The Immigrants’ Daughter
Culture

The Immigrants’ Daughter

 By Sharon Simonson SAN JOSE—Alicia Forbrich stands on a small patch of grass to the side of the two-story, cream-colored building in downtown San Jose that houses her multi-language school, a yoga studio and a jiu-jitsu academy. To celebrate her school’s four-year anniversary, the 33-year-old daughter of an East German father and a Japanese mother hired Hawaiian muralist Kaiili Kaulukukui to create an expression of her world outlook. Hong Kong’s Big Buddha now gazes serenely down San Carlos Street; Japan’s snowy Mt. Fuji rises above his left shoulder; China’s terracotta warriors march at his feet. Forbrich is pleased. “I wanted (the mural) to show cultures from all around the world, to show everything blending together, and everyone getting along,” she says. “In Silicon Valley, ...
Chair Mai Has A Dream: San Jose Vietnamese Tet Festival 2015
Events

Chair Mai Has A Dream: San Jose Vietnamese Tet Festival 2015

By Sharon Simonson EAST SAN JOSE — Quyen Mai admits the insanity of trying to create and organize a two-day Tet Festival for more than 12,000 people, starting from nothing only four months before the event date. When he agreed to lead the effort for the most important Vietnamese celebration of the year, the 31-year-old immigrant and self-proclaimed community-builder was not thinking about practicality: “People know the Vietnamese culture because of pho noodles,” he says. “We have a lot more than that.”   The Viet Nam Project Forty years after the fall of South Vietnam to the North Vietnamese communists and the arrival of the first refugees to American shores, San Jose’s Vietnamese-American population owes itself — and the community at large — a Tet Festival wo...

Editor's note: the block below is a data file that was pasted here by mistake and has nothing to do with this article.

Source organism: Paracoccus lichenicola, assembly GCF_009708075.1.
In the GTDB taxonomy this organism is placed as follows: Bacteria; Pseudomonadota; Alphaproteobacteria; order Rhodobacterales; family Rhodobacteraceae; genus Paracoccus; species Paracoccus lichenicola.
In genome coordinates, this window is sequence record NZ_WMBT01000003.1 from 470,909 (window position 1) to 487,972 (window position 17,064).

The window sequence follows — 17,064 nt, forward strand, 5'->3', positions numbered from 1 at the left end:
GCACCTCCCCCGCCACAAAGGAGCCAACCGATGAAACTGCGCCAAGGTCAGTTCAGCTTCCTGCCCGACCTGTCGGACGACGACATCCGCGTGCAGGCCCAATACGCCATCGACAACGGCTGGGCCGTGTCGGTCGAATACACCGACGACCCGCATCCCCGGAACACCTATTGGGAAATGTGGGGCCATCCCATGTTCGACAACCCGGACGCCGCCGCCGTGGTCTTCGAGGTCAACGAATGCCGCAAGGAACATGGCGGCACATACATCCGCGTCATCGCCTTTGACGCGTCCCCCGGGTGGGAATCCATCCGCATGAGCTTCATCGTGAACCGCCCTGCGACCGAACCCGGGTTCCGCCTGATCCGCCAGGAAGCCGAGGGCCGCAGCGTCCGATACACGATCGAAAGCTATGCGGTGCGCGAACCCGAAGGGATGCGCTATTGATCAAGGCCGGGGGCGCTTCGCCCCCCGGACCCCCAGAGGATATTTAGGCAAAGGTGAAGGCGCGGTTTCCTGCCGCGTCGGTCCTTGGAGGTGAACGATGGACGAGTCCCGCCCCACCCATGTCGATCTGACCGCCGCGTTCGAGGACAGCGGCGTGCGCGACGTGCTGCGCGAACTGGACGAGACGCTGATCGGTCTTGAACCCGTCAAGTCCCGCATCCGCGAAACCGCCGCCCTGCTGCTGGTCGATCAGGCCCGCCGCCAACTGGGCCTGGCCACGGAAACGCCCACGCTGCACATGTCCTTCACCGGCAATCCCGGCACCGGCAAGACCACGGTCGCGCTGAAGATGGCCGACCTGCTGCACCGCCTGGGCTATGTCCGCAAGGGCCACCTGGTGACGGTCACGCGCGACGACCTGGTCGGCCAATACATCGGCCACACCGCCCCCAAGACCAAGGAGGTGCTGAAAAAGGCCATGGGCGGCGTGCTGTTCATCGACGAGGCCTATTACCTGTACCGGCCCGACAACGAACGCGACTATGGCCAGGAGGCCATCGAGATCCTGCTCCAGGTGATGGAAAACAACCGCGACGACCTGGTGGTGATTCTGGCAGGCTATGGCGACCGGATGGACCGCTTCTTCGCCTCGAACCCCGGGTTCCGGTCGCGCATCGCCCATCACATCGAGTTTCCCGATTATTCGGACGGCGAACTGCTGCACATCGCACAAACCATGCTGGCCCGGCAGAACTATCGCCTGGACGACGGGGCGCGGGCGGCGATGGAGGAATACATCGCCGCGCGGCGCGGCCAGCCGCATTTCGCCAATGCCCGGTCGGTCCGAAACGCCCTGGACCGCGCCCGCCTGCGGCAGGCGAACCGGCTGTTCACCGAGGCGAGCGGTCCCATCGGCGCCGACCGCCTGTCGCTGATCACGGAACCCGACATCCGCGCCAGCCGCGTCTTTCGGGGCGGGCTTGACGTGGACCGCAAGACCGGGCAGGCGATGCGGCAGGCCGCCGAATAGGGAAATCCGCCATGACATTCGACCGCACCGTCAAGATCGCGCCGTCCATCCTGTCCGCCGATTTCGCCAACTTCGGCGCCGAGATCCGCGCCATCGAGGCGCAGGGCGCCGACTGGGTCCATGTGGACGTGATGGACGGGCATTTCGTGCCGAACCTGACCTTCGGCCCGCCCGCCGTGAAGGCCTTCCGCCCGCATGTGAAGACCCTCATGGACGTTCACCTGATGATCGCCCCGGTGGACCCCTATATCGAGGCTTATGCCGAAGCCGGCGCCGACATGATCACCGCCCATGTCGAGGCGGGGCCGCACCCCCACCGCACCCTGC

H-1B Visa Demand Strong and Growing, Attorneys Say
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H-1B Visa Demand Strong and Growing, Attorneys Say

By Sharon Simonson Silicon Valley H-1B visa season is in full bloom, but not everything is rosy. As the April 1 opening date approaches to apply for the coveted foreign-worker permission slips, regional attorneys who write and file the petitions say demand tops even last year’s when so many applications were made so fast, the federal government stopped accepting them after a week. Stakes are high for workers and the high-tech and consulting companies that rely most on the work visas and that today compete fiercely for technical talent worldwide. The earliest a company could hope to hire a potential H-1B worker passed over in this year’s selection is October 2016. “This is the big talk right now among the HR (human resources) people,” said Palo Alto immigration attorney Marc...
Hindi Proponents Want It Taught in Silicon Valley Public Schools
Culture

Hindi Proponents Want It Taught in Silicon Valley Public Schools

By Sharon Simonson FREMONT, Calif.—Hindi may soon supplant Western European tongues such as German and Portuguese as a staple of the public high-school curriculum, at least in Silicon Valley. Moved by passion for culture and elevated by a rapidly rising Asian-Indian population, a cadre of Indian-American women in Fremont has worked for seven years to satisfy California’s requirements to bring a new language into public schools. In a major advance this fall, the Teacher Education Department at California State University, East Bay, enrolled its first student seeking to gain her primary California teacher certification in Hindi language instruction. With its new status, Hindi’s track in California public education diverges from Telugu and Tamil, two other widely spoken Indian lang...